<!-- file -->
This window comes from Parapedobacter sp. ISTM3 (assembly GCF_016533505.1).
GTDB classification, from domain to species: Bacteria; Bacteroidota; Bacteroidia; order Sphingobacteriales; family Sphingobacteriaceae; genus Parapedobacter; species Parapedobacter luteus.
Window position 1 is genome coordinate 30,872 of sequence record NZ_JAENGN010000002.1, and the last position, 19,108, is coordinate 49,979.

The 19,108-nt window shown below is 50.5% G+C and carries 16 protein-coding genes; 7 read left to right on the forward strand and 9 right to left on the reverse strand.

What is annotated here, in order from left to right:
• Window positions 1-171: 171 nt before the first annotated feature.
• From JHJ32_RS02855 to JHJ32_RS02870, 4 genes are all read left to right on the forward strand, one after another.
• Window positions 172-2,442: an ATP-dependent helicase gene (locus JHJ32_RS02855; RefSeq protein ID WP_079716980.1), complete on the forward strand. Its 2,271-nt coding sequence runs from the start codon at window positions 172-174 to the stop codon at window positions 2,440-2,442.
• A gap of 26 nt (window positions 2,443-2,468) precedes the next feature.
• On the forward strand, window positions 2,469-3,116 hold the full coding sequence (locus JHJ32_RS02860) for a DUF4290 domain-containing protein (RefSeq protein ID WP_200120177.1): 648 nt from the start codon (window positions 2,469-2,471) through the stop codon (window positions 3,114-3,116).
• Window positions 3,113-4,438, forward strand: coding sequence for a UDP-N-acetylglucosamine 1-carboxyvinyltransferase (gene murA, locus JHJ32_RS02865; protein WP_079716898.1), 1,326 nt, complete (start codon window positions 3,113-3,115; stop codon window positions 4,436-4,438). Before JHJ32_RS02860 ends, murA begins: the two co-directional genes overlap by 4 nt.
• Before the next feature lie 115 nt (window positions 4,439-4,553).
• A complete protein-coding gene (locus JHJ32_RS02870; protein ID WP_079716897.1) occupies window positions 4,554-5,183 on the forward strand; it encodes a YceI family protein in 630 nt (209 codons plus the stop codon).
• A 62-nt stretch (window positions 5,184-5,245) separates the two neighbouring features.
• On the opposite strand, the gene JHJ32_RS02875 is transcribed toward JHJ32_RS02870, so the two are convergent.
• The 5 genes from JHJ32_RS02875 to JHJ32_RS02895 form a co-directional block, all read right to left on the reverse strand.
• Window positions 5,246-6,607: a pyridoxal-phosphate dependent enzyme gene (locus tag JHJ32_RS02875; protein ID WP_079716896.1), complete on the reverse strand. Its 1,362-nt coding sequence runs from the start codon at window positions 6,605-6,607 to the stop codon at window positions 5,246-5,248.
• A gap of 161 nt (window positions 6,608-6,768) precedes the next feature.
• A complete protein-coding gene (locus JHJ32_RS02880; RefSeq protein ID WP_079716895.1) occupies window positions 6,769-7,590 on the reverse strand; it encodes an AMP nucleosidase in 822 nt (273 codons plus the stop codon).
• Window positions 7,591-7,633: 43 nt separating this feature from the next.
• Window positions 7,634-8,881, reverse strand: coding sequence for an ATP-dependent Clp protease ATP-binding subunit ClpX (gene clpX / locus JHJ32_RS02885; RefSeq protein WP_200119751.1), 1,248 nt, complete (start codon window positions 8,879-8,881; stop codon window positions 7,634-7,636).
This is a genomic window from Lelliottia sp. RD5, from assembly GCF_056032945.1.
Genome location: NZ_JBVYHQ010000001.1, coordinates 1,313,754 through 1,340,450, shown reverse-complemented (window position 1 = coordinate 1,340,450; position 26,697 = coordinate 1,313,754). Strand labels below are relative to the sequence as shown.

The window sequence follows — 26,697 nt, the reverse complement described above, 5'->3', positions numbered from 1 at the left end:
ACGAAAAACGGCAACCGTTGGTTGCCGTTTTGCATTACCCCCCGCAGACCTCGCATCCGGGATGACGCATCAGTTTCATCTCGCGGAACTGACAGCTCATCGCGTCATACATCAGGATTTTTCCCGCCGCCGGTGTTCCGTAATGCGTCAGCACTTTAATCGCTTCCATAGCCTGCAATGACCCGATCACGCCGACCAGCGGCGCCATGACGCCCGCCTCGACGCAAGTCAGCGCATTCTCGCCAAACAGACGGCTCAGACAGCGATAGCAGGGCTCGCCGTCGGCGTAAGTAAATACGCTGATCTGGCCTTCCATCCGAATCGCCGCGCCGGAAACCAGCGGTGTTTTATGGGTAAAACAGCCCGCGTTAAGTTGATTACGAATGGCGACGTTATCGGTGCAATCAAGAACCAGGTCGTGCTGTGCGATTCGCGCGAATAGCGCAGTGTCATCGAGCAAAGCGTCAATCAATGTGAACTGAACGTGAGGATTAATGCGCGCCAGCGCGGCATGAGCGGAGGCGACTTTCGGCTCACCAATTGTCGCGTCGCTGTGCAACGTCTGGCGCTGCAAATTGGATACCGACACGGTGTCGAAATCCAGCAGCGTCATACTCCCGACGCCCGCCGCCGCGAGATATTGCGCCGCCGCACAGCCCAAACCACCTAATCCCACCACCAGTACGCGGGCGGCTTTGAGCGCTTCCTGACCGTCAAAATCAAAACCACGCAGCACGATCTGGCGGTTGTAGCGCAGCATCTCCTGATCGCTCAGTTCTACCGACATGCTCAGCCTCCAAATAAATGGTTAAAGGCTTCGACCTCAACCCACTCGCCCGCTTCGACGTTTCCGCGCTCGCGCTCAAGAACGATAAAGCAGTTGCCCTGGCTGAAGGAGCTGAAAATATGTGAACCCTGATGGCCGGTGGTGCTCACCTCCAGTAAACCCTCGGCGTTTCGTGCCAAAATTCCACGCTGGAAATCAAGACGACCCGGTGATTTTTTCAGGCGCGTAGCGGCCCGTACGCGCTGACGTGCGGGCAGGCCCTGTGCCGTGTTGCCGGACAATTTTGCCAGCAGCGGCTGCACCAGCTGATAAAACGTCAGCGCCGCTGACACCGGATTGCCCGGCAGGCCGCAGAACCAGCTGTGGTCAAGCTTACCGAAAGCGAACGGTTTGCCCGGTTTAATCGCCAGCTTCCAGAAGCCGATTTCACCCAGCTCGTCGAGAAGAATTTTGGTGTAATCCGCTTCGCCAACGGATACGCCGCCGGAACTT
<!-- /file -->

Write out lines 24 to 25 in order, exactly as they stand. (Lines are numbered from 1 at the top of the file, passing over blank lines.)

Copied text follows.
The window sequence follows — 26,697 nt, the reverse complement described above, 5'->3', positions numbered from 1 at the left end:
ACGAAAAACGGCAACCGTTGGTTGCCGTTTTGCATTACCCCCCGCAGACCTCGCATCCGGGATGACGCATCAGTTTCATCTCGCGGAACTGACAGCTCATCGCGTCATACATCAGGATTTTTCCCGCCGCCGGTGTTCCGTAATGCGTCAGCACTTTAATCGCTTCCATAGCCTGCAATGACCCGATCACGCCGACCAGCGGCGCCATGACGCCCGCCTCGACGCAAGTCAGCGCATTCTCGCCAAACAGACGGCTCAGACAGCGATAGCAGGGCTCGCCGTCGGCGTAAGTAAATACGCTGATCTGGCCTTCCATCCGAATCGCCGCGCCGGAAACCAGCGGTGTTTTATGGGTAAAACAGCCCGCGTTAAGTTGATTACGAATGGCGACGTTATCGGTGCAATCAAGAACCAGGTCGTGCTGTGCGATTCGCGCGAATAGCGCAGTGTCATCGAGCAAAGCGTCAATCAATGTGAACTGAACGTGAGGATTAATGCGCGCCAGCGCGGCATGAGCGGAGGCGACTTTCGGCTCACCAATTGTCGCGTCGCTGTGCAACGTCTGGCGCTGCAAATTGGATACCGACACGGTGTCGAAATCCAGCAGCGTCATACTCCCGACGCCCGCCGCCGCGAGATATTGCGCCGCCGCACAGCCCAAACCACCTAATCCCACCACCAGTACGCGGGCGGCTTTGAGCGCTTCCTGACCGTCAAAATCAAAACCACGCAGCACGATCTGGCGGTTGTAGCGCAGCATCTCCTGATCGCTCAGTTCTACCGACATGCTCAGCCTCCAAATAAATGGTTAAAGGCTTCGACCTCAACCCACTCGCCCGCTTCGACGTTTCCGCGCTCGCGCTCAAGAACGATAAAGCAGTTGCCCTGGCTGAAGGAGCTGAAAATATGTGAACCCTGATGGCCGGTGGTGCTCACCTCCAGTAAACCCTCGGCGTTTCGTGCCAAAATTCCACGCTGGAAATCAAGACGACCCGGTGATTTTTTCAGGCGCGTAGCGGCCCGTACGCGCTGACGTGCGGGCAGGCCCTGTGCCGTGTTGCCGGACAATTTTGCCAGCAGCGGCTGCACCAGCTGATAAAACGTCAGCGCCGCTGACACCGGATTGCCCGGCAGGCCGCAGAACCAGCTGTGGTCAAGCTTACCGAAAGCGAACGGTTTGCCCGGTTTAATCGCCAGCTTCCAGAAGCCGATTTCACCCAGCTCGTCGAGAAGAATTTTGGTGTAATCCGCTTCGCCAACGGATACGCCGCCGGAACTT